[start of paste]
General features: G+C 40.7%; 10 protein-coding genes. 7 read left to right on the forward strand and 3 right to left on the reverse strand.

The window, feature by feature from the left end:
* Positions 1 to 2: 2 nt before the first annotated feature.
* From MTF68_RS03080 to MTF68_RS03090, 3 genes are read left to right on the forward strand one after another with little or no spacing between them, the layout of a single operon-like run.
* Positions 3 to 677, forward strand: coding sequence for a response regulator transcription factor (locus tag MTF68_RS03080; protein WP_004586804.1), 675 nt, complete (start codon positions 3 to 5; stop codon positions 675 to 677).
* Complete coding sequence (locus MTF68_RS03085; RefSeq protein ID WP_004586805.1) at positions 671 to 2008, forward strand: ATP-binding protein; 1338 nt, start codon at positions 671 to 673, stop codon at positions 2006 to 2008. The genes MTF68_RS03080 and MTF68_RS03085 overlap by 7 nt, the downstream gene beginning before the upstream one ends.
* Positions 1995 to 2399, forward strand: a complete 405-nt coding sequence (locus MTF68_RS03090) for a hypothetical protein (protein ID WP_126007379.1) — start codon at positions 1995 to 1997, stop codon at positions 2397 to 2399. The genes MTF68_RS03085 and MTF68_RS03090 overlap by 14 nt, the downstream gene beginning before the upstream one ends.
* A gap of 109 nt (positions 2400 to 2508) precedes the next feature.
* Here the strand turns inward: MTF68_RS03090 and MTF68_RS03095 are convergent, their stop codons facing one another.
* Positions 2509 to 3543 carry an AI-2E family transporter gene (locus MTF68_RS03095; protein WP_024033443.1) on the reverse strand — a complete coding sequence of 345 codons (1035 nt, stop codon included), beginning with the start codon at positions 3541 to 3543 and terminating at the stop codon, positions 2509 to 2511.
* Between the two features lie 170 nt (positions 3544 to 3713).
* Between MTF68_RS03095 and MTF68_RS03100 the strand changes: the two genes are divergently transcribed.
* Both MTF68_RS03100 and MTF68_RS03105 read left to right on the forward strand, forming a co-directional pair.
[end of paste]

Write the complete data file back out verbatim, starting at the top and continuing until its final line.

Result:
General features: G+C 40.7%; 10 protein-coding genes. 7 read left to right on the forward strand and 3 right to left on the reverse strand.

The window, feature by feature from the left end:
* Positions 1 to 2: 2 nt before the first annotated feature.
* From MTF68_RS03080 to MTF68_RS03090, 3 genes are read left to right on the forward strand one after another with little or no spacing between them, the layout of a single operon-like run.
* Positions 3 to 677, forward strand: coding sequence for a response regulator transcription factor (locus tag MTF68_RS03080; protein WP_004586804.1), 675 nt, complete (start codon positions 3 to 5; stop codon positions 675 to 677).
* Complete coding sequence (locus MTF68_RS03085; RefSeq protein ID WP_004586805.1) at positions 671 to 2008, forward strand: ATP-binding protein; 1338 nt, start codon at positions 671 to 673, stop codon at positions 2006 to 2008. The genes MTF68_RS03080 and MTF68_RS03085 overlap by 7 nt, the downstream gene beginning before the upstream one ends.
* Positions 1995 to 2399, forward strand: a complete 405-nt coding sequence (locus MTF68_RS03090) for a hypothetical protein (protein ID WP_126007379.1) — start codon at positions 1995 to 1997, stop codon at positions 2397 to 2399. The genes MTF68_RS03085 and MTF68_RS03090 overlap by 14 nt, the downstream gene beginning before the upstream one ends.
* A gap of 109 nt (positions 2400 to 2508) precedes the next feature.
* Here the strand turns inward: MTF68_RS03090 and MTF68_RS03095 are convergent, their stop codons facing one another.
* Positions 2509 to 3543 carry an AI-2E family transporter gene (locus MTF68_RS03095; protein WP_024033443.1) on the reverse strand — a complete coding sequence of 345 codons (1035 nt, stop codon included), beginning with the start codon at positions 3541 to 3543 and terminating at the stop codon, positions 2509 to 2511.
* Between the two features lie 170 nt (positions 3544 to 3713).
* Between MTF68_RS03095 and MTF68_RS03100 the strand changes: the two genes are divergently transcribed.
* Both MTF68_RS03100 and MTF68_RS03105 read left to right on the forward strand, forming a co-directional pair.